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November is National Diabetes Month, which makes this a good time to learn more about preventing and treating diabetes.
Diabetes mellitus refers to a group of diseases that affect how your body uses blood sugar. The underlying cause of diabetes varies by type. But no matter what type of diabetes you have, it can lead to excess sugar in your blood. Too much sugar in your blood can lead to serious health problems.
The two types of chronic diabetes conditions are Type 1 diabetes and Type 2 diabetes. Type 1 diabetes can develop at any age, although it often appears during childhood or adolescence. Type 2 diabetes, which is more common, also can develop at any age, although it's more common in people over 40.
Prediabetes means you have a higher-than-normal blood sugar level, but it's not yet high enough to be considered Type 2 diabetes. Gestational diabetes is diabetes diagnosed for the first time during pregnancy, causing high blood sugar levels that can affect your pregnancy and your baby's health.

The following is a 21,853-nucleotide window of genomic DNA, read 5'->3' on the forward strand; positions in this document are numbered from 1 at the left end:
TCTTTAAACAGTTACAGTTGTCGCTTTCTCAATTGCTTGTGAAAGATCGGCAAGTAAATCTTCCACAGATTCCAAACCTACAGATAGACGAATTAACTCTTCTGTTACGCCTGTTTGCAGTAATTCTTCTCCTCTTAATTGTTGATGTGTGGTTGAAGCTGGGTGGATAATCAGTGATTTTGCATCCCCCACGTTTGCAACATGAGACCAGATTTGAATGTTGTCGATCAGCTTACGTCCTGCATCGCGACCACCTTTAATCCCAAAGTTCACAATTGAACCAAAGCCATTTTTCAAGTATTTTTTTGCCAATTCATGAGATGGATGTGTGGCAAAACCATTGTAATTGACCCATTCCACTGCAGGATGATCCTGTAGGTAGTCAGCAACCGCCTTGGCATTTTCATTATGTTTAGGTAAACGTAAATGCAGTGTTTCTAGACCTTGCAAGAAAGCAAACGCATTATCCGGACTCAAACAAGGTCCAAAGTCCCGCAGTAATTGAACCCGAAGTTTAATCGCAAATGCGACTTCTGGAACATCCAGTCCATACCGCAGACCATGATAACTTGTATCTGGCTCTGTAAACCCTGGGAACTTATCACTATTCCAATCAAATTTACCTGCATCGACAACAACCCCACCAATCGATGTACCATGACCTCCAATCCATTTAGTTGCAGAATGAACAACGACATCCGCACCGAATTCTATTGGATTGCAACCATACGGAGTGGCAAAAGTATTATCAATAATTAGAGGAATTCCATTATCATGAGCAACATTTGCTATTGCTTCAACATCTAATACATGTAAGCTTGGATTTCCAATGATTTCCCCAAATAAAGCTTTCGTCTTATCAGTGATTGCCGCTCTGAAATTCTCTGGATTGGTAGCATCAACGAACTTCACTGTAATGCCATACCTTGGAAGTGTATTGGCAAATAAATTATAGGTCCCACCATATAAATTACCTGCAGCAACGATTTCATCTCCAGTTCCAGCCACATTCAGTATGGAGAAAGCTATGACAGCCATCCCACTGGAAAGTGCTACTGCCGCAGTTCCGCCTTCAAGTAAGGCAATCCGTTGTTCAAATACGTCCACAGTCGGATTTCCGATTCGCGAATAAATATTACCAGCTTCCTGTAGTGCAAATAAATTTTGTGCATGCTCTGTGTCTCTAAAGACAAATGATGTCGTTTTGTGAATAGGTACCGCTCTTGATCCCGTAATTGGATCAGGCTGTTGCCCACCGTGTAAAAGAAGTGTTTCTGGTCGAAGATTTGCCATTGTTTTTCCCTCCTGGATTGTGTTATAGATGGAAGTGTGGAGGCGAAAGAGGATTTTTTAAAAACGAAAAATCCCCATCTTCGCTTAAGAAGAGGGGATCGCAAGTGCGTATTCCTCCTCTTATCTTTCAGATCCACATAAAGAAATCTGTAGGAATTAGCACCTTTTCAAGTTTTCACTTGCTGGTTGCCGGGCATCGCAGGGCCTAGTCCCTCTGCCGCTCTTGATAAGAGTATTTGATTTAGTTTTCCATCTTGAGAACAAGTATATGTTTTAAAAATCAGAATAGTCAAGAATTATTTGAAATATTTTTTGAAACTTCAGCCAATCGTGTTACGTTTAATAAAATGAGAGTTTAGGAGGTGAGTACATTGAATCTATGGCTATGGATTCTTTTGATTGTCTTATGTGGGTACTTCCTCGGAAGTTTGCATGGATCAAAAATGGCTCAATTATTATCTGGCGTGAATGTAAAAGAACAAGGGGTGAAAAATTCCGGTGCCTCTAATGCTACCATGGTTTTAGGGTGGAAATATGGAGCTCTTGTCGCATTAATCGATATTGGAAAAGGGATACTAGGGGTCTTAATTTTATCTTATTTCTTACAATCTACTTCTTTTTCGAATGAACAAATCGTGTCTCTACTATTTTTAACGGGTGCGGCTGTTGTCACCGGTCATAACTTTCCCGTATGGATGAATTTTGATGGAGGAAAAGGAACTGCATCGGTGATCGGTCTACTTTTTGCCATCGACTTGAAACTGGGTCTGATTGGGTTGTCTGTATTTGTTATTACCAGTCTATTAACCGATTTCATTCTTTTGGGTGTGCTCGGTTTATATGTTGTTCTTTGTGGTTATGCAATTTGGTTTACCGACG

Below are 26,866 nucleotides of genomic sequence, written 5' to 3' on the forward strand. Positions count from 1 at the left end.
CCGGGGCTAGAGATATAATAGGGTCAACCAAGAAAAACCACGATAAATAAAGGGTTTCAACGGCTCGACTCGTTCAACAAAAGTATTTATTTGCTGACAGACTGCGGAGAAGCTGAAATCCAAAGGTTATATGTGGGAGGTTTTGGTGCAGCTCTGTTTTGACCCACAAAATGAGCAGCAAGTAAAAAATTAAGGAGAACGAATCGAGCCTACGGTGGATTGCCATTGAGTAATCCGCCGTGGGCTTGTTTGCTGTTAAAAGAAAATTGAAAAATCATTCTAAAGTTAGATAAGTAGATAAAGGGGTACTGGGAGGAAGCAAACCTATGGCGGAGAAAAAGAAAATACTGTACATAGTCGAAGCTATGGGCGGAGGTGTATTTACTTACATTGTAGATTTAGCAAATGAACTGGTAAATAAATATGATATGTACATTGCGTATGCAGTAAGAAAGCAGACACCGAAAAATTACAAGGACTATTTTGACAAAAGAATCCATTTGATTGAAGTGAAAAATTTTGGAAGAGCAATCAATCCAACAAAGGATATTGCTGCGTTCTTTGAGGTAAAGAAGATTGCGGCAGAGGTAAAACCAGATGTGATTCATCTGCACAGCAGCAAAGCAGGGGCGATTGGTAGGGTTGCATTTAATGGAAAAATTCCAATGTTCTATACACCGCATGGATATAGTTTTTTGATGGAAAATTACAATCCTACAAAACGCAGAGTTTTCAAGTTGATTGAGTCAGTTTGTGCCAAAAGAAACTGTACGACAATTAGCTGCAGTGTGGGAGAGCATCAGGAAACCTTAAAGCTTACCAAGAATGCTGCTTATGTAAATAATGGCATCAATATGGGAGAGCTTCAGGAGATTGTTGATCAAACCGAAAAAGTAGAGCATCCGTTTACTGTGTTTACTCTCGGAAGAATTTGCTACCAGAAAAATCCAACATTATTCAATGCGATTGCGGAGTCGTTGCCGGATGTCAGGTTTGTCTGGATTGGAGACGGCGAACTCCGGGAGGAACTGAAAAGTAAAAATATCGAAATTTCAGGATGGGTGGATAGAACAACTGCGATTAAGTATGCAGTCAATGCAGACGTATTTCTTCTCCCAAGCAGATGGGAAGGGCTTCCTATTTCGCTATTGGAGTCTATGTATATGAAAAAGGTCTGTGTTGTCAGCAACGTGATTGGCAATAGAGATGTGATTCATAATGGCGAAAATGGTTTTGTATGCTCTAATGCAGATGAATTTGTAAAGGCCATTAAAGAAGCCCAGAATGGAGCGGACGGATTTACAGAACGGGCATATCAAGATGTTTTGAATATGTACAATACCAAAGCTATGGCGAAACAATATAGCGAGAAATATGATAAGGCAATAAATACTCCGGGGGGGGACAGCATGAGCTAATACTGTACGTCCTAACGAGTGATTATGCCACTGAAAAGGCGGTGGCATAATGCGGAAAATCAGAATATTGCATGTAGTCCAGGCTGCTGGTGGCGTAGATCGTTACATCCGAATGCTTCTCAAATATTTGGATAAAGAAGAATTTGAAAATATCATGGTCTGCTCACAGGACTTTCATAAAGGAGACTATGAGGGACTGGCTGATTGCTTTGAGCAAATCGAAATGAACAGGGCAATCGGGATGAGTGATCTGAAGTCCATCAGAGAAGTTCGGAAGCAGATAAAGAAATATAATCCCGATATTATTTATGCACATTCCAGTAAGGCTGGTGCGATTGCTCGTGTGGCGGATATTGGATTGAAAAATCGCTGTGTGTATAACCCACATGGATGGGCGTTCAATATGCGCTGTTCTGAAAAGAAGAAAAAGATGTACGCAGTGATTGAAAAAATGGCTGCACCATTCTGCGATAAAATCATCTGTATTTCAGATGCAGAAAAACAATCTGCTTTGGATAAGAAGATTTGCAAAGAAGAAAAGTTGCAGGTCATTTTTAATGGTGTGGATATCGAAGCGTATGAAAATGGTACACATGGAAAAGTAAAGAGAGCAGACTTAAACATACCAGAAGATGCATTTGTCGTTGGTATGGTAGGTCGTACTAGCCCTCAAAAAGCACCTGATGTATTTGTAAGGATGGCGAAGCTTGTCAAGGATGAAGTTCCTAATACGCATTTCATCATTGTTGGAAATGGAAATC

Diabetic neuropathy is a serious complication that may affect as many as half of people with diabetes. High blood sugar levels can injure nerves throughout your body. Diabetic neuropathy most often damages nerves in your legs and feet.
Depending on the affected nerves, diabetic neuropathy symptoms can range from pain and numbness in your legs and feet to problems with your digestive system, urinary tract, blood vessels and heart. Some people have mild symptoms. For others, diabetic neuropathy can be painful and disabling.
A healthy diet is a critical factor in controlling blood sugar, which is key in managing diabetes, and preventing or slowing the progression of complications such as diabetic neuropathy. Good blood sugar management also may improve some of your current symptoms.
Dietary supplements also may help reduce diabetic neuropathy symptoms, but more research is needed. Learn more about the potential benefits and risks of taking B12, alpha-lipoic acid and acetyl-L-carnitine for diabetic neuropathy.